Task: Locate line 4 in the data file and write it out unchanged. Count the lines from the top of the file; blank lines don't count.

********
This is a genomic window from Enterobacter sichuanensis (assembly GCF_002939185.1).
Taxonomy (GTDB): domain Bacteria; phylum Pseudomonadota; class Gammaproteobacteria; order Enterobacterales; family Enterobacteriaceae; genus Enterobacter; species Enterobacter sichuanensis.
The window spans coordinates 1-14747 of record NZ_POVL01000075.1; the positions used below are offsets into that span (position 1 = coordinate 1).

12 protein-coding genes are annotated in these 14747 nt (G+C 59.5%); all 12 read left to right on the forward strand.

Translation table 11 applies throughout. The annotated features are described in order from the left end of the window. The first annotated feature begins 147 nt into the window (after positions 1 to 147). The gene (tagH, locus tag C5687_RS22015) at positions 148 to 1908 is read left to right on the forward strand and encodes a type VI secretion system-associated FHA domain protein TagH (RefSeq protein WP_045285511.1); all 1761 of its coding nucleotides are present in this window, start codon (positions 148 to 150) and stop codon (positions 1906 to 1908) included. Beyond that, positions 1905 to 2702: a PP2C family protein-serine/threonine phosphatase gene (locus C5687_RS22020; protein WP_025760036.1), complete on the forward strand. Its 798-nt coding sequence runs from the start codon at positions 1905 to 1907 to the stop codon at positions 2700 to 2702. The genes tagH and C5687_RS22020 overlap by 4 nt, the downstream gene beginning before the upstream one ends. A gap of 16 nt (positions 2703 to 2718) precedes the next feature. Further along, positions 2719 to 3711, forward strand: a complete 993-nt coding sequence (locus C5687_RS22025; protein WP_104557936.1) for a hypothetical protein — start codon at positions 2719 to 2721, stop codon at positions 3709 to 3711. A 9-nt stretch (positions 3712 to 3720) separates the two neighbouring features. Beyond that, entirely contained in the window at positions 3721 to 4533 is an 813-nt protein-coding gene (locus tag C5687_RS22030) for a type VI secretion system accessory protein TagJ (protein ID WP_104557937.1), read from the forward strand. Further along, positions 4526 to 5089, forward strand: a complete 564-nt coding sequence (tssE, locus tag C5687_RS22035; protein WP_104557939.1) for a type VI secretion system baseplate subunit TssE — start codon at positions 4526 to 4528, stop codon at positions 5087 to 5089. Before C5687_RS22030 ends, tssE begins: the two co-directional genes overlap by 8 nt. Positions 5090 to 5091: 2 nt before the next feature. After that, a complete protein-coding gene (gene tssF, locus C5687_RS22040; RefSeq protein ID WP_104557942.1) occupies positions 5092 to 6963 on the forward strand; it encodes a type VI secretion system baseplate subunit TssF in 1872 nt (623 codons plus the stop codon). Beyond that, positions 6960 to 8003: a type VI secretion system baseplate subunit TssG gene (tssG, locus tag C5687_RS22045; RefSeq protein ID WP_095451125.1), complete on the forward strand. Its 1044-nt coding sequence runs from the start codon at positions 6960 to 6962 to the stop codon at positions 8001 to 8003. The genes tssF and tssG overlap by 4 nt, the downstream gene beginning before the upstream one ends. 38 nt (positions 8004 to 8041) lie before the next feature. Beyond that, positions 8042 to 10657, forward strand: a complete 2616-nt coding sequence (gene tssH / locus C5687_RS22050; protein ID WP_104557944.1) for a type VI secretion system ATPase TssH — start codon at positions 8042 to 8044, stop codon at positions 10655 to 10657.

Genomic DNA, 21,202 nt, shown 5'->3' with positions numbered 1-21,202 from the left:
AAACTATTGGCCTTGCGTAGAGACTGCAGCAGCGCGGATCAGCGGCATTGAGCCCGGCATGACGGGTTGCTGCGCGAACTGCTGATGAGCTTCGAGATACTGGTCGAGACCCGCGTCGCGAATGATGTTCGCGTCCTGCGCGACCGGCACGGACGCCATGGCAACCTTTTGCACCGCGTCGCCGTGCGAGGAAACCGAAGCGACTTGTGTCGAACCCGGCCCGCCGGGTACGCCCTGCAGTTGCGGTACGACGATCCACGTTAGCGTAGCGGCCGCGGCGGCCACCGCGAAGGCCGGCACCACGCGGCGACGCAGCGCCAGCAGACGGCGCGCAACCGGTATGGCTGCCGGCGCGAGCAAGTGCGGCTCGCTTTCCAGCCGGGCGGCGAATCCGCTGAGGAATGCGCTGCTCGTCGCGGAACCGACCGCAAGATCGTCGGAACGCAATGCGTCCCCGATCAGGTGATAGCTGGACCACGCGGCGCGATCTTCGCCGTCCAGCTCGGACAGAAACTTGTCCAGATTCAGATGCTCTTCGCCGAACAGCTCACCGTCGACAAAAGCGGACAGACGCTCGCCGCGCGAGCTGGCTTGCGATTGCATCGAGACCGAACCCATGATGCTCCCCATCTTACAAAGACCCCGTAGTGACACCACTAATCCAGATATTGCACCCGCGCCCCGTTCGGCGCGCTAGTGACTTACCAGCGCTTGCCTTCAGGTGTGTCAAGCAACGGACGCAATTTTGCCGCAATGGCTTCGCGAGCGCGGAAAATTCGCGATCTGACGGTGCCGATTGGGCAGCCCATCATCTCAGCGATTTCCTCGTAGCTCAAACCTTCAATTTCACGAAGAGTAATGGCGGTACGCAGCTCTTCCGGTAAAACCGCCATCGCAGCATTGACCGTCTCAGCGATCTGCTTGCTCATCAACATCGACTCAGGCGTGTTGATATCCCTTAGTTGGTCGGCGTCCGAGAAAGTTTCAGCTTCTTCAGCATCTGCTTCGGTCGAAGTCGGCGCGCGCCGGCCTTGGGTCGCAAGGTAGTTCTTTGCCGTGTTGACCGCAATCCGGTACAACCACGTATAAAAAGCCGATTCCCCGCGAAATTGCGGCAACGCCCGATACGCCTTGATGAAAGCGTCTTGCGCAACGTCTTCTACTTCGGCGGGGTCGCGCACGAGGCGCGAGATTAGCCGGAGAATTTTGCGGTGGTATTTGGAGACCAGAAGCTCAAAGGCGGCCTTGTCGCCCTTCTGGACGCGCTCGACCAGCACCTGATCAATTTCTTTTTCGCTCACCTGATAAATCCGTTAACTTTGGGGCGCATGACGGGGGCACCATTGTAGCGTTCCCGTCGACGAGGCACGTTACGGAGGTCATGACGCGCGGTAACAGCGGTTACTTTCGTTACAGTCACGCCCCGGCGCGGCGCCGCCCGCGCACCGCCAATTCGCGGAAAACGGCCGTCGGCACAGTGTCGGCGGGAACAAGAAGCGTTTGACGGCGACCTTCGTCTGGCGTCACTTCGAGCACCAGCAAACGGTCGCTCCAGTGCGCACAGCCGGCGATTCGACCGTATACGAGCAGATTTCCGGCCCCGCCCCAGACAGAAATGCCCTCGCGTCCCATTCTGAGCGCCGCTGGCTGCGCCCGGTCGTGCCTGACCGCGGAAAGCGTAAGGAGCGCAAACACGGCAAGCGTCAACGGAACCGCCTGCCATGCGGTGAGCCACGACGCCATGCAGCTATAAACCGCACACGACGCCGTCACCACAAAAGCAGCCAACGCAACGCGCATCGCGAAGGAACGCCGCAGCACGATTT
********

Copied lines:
12 protein-coding genes are annotated in these 14747 nt (G+C 59.5%); all 12 read left to right on the forward strand.